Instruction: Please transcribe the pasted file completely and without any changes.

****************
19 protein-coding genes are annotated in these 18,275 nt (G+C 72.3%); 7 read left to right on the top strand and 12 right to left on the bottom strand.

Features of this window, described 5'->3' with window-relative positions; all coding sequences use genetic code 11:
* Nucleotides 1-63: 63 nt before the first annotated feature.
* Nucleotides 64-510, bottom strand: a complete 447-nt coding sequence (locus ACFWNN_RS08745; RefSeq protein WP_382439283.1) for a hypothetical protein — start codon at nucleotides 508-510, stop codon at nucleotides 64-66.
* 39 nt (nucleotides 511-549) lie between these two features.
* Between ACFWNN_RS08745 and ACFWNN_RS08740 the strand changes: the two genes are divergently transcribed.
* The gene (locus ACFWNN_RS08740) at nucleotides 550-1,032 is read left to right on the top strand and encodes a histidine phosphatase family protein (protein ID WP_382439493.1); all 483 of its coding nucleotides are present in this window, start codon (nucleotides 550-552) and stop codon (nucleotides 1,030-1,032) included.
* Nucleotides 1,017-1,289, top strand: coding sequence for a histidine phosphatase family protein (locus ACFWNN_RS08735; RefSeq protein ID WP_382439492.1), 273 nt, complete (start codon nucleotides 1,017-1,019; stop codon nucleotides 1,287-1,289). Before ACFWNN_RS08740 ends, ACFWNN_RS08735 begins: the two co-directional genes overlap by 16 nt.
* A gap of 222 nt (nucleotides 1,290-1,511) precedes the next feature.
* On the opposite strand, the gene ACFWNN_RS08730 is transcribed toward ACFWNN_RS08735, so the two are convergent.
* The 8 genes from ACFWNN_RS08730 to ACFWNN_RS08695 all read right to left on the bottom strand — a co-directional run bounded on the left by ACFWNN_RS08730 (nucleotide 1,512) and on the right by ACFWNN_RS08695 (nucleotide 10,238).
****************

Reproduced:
19 protein-coding genes are annotated in these 18,275 nt (G+C 72.3%); 7 read left to right on the top strand and 12 right to left on the bottom strand.

Features of this window, described 5'->3' with window-relative positions; all coding sequences use genetic code 11:
* Nucleotides 1-63: 63 nt before the first annotated feature.
* Nucleotides 64-510, bottom strand: a complete 447-nt coding sequence (locus ACFWNN_RS08745; RefSeq protein WP_382439283.1) for a hypothetical protein — start codon at nucleotides 508-510, stop codon at nucleotides 64-66.
* 39 nt (nucleotides 511-549) lie between these two features.
* Between ACFWNN_RS08745 and ACFWNN_RS08740 the strand changes: the two genes are divergently transcribed.
* The gene (locus ACFWNN_RS08740) at nucleotides 550-1,032 is read left to right on the top strand and encodes a histidine phosphatase family protein (protein ID WP_382439493.1); all 483 of its coding nucleotides are present in this window, start codon (nucleotides 550-552) and stop codon (nucleotides 1,030-1,032) included.
* Nucleotides 1,017-1,289, top strand: coding sequence for a histidine phosphatase family protein (locus ACFWNN_RS08735; RefSeq protein ID WP_382439492.1), 273 nt, complete (start codon nucleotides 1,017-1,019; stop codon nucleotides 1,287-1,289). Before ACFWNN_RS08740 ends, ACFWNN_RS08735 begins: the two co-directional genes overlap by 16 nt.
* A gap of 222 nt (nucleotides 1,290-1,511) precedes the next feature.
* On the opposite strand, the gene ACFWNN_RS08730 is transcribed toward ACFWNN_RS08735, so the two are convergent.
* The 8 genes from ACFWNN_RS08730 to ACFWNN_RS08695 all read right to left on the bottom strand — a co-directional run bounded on the left by ACFWNN_RS08730 (nucleotide 1,512) and on the right by ACFWNN_RS08695 (nucleotide 10,238).